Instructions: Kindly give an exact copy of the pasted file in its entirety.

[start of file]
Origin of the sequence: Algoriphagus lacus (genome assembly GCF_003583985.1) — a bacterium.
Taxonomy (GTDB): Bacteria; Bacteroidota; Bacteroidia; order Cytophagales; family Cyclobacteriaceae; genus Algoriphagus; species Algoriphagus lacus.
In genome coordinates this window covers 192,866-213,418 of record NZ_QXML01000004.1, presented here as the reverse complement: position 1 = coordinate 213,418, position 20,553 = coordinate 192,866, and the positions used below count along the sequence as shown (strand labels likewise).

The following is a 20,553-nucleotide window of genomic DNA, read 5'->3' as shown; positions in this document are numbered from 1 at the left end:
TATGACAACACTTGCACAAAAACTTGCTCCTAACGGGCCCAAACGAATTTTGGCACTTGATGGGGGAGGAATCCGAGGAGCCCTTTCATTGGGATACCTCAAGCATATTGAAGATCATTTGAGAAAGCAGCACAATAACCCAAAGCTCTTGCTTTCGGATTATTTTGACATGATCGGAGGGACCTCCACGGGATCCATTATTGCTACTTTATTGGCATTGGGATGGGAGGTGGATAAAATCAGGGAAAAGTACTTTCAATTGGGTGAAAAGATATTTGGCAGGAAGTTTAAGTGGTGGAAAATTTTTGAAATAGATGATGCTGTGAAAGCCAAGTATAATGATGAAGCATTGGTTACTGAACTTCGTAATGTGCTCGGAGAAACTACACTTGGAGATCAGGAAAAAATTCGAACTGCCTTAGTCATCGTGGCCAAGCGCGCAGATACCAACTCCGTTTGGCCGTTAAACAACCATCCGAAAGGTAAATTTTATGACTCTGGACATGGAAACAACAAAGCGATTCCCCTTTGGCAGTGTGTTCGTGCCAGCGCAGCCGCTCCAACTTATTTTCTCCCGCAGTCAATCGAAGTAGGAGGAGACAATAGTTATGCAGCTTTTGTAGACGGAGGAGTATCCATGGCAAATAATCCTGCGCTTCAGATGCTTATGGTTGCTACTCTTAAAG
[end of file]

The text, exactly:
Origin of the sequence: Algoriphagus lacus (genome assembly GCF_003583985.1) — a bacterium.
Taxonomy (GTDB): Bacteria; Bacteroidota; Bacteroidia; order Cytophagales; family Cyclobacteriaceae; genus Algoriphagus; species Algoriphagus lacus.
In genome coordinates this window covers 192,866-213,418 of record NZ_QXML01000004.1, presented here as the reverse complement: position 1 = coordinate 213,418, position 20,553 = coordinate 192,866, and the positions used below count along the sequence as shown (strand labels likewise).

The following is a 20,553-nucleotide window of genomic DNA, read 5'->3' as shown; positions in this document are numbered from 1 at the left end:
TATGACAACACTTGCACAAAAACTTGCTCCTAACGGGCCCAAACGAATTTTGGCACTTGATGGGGGAGGAATCCGAGGAGCCCTTTCATTGGGATACCTCAAGCATATTGAAGATCATTTGAGAAAGCAGCACAATAACCCAAAGCTCTTGCTTTCGGATTATTTTGACATGATCGGAGGGACCTCCACGGGATCCATTATTGCTACTTTATTGGCATTGGGATGGGAGGTGGATAAAATCAGGGAAAAGTACTTTCAATTGGGTGAAAAGATATTTGGCAGGAAGTTTAAGTGGTGGAAAATTTTTGAAATAGATGATGCTGTGAAAGCCAAGTATAATGATGAAGCATTGGTTACTGAACTTCGTAATGTGCTCGGAGAAACTACACTTGGAGATCAGGAAAAAATTCGAACTGCCTTAGTCATCGTGGCCAAGCGCGCAGATACCAACTCCGTTTGGCCGTTAAACAACCATCCGAAAGGTAAATTTTATGACTCTGGACATGGAAACAACAAAGCGATTCCCCTTTGGCAGTGTGTTCGTGCCAGCGCAGCCGCTCCAACTTATTTTCTCCCGCAGTCAATCGAAGTAGGAGGAGACAATAGTTATGCAGCTTTTGTAGACGGAGGAGTATCCATGGCAAATAATCCTGCGCTTCAGATGCTTATGGTTGCTACTCTTAAAG